A while ago I was talking about a new heatsink concept I was toying with. The basic design called for a solid copper construction of base and fins. I was asked why copper, and not say, aluminum? Explaining that while aluminum was the standard in heatsinks, copper just had a better thermal conductivity. The eternal "why" popped up, and I managed to avoid a full explanation with a passing 'it transfers more heat'. That 'why' got me to thinking however.
With all the effort that goes into keeping processors cool, how many of us really know why copper suddenly improves the cooling ability (not to mention the marketability) of a heatsink?
Before moving into a full explanation, it might be useful to see a range of thermal conductivities for a variety of materials.
|Magnesium alloy ZK60A
|Air (not moving)
|Berquist sil-pad 2000
|Berquist sil-pad k-10
|Berquist sil-pad 400
|Grey thermal compound (AOS52031)
|White thermal compound (AOS52022)
Next to silver, copper is king. Silver
would be the ideal material for ultra efficient heatsinks, but
is cost prohibitive. Copper offers the next best solution, at
a fraction of the cost. Aluminum is a far third as far as
thermal conductivity goes (not including gold), but makes up for those downsides with less cost,
and lighter weights. From a manufacturing perspective, aluminum is also
much easier to work with.
Thermal conductivity explained.
Thermal conductivity itself deals with the transportation of heat from higher
to lower temperature regions. How that transportation occurs is via a
mechanism of internal atomic vibrations. In fact, the total thermal conductivity
of a material is the summation of these phonons (vibrational waves within the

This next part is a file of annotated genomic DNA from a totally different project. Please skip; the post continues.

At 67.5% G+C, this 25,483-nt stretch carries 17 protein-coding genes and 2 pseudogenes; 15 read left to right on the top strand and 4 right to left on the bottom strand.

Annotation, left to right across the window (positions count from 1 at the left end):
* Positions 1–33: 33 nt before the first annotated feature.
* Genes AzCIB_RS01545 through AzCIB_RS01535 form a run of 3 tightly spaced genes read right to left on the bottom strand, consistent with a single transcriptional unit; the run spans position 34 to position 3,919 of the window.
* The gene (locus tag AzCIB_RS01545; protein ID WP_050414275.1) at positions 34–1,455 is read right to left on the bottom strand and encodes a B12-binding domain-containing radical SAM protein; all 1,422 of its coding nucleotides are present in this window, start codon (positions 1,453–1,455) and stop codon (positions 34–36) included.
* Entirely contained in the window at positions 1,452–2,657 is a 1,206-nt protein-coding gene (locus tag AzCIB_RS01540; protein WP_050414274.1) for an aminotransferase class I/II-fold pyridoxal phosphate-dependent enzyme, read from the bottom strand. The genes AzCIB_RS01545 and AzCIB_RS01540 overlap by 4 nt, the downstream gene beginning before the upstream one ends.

materials' lattice) and by the movement of free electrons. Each effect contributes to the rate at
which heat energy moves. Generally either free electrons or
phonons predominate in the system.
By virtue of the crystalline structures which form the basis for all
solid materials, atoms excited into higher vibrational frequency
impart vibrations into adjacent atoms via atomic bonds. This coupling
creates waves which travel through the lattice structure of a material.
A good example would be waves traveling through the ocean. In solid
materials these lattice waves, or phonons, travel at the velocity of sound.
During thermal conduction it is these waves which aid in the
transport of energy.
Free electrons residing in the hot area of the material pick up
heat energy, which is in the form of kinetic energy. Migration of the free
electrons to cooler areas results in some of this kinetic energy being imparted
on the surrounding lattice, or individual free electrons. Transference of this kinetic energy (in the form of
vibrations) comes about by collision with other electrons, or
the lattice structure in general.
For the metals most often used for heatsinks, it is the migration of heat across a thermal
gradient via the movement of free electrons which is most prevalent. Considering highly
electrically conductivity metals, a correlation becomes quite obvious that there is a
larger number of free electrons to take part in thermal conduction. Therefore those types of metals are typically
more thermally conductive, then say ceramics, where less efficient
phonon conduction would be prevalent.
While this does stray from our point somewhat, it is interesting to note that there
is a correlation between high thermal conductivity and the
electrical conductivity of a metal.
|This image from www.webelements.com shows the elements with the
highest thermal conductivity, indicated by the intensity of red
So what does all this mean? It means that heat energy
from a processor die causes a variety of reactions on the atomic level
within a heatsinks' material. Depending on what that heatsink is made of, it
will have more or less resistance to moving that heat away to the surrounding air mass. Understanding why metals are thermally conductive will hopefully
explain a little bit about why copper is better
then aluminum in this regard.
Sources: Materials Science and
Engineering 4th Ed, William D. Callister, Wiley Publishing